db_pool – DBAPI 2 database connection pooling

The db_pool module is useful for managing database connections. It provides three primary benefits: cooperative yielding during database operations, concurrency limiting to a database host, and connection reuse. db_pool is intended to be database-agnostic, compatible with any DB-API 2.0 database module.

It has currently been tested and used with both MySQLdb and psycopg2.

A ConnectionPool object represents a pool of connections open to a particular database. The arguments to the constructor include the database-software-specific module, the host name, and the credentials required for authentication. After construction, the ConnectionPool object decides when to create and sever connections with the target database.

>>> import MySQLdb
>>> cp = ConnectionPool(MySQLdb, host='localhost', user='root', passwd='')

Once you have this pool object, you connect to the database by calling get() on it:

>>> conn = cp.get()

This call may either create a new connection, or reuse an existing open connection, depending on whether it has one open already or not. You can then use the connection object as normal. When done, you must return the connection to the pool:

>>> conn = cp.get()
>>> try:
...     result = conn.cursor().execute('SELECT NOW()')
... finally:
...     cp.put(conn)

After you’ve returned a connection object to the pool, it becomes useless and will raise exceptions if any of its methods are called.

Constructor Arguments

In addition to the database credentials, there are a bunch of keyword constructor arguments to the ConnectionPool that are useful.

  • min_size, max_size : The normal Pool arguments. max_size is the most

important constructor argument – it determines the number of concurrent connections can be open to the destination database. min_size is not very useful. * max_idle : Connections are only allowed to remain unused in the pool for a limited amount of time. An asynchronous timer periodically wakes up and closes any connections in the pool that have been idle for longer than they are supposed to be. Without this parameter, the pool would tend to have a ‘high-water mark’, where the number of connections open at a given time corresponds to the peak historical demand. This number only has effect on the connections in the pool itself – if you take a connection out of the pool, you can hold on to it for as long as you want. If this is set to 0, every connection is closed upon its return to the pool. * max_age : The lifespan of a connection. This works much like max_idle, but the timer is measured from the connection’s creation time, and is tracked throughout the connection’s life. This means that if you take a connection out of the pool and hold on to it for some lengthy operation that exceeds max_age, upon putting the connection back in to the pool, it will be closed. Like max_idle, max_age will not close connections that are taken out of the pool, and, if set to 0, will cause every connection to be closed when put back in the pool. * connect_timeout : How long to wait before raising an exception on connect(). If the database module’s connect() method takes too long, it raises a ConnectTimeout exception from the get() method on the pool.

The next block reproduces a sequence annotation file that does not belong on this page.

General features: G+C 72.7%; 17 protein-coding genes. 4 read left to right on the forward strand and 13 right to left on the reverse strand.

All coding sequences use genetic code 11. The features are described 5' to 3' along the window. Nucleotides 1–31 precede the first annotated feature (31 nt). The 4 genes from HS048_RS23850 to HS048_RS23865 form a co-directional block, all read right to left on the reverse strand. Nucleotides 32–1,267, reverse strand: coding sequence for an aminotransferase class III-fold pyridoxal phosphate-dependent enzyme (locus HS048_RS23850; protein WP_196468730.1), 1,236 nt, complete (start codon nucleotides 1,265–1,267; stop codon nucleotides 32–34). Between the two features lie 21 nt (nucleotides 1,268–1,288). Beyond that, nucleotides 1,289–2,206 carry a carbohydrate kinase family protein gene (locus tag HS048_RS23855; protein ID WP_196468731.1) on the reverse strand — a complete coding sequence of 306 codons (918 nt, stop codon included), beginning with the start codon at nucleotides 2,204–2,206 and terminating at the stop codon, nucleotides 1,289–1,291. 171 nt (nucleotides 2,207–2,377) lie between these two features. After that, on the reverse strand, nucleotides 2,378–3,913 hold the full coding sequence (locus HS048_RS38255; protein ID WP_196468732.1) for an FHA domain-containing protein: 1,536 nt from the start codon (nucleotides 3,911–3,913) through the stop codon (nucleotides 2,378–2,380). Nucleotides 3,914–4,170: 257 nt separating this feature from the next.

If you want to connect to multiple databases easily (and who doesn’t), the DatabaseConnector is for you. It’s a pool of pools, containing a ConnectionPool for every host you connect to.

The constructor arguments are:

  • module : database module, e.g. MySQLdb. This is simply passed through to the ConnectionPool.
  • credentials : A dictionary, or dictionary-alike, mapping hostname to connection-argument-dictionary. This is used for the constructors of the ConnectionPool objects. Example:
>>> dc = DatabaseConnector(MySQLdb,
...      {'db.internal.example.com': {'user': 'internal', 'passwd': 's33kr1t'},
...       'localhost': {'user': 'root', 'passwd': ''}})

If the credentials contain a host named ‘default’, then the value for ‘default’ is used whenever trying to connect to a host that has no explicit entry in the database. This is useful if there is some pool of hosts that share arguments.

  • conn_pool : The connection pool class to use. Defaults to db_pool.ConnectionPool.

The rest of the arguments to the DatabaseConnector constructor are passed on to the ConnectionPool.

Caveat: The DatabaseConnector is a bit unfinished, it only suits a subset of use cases.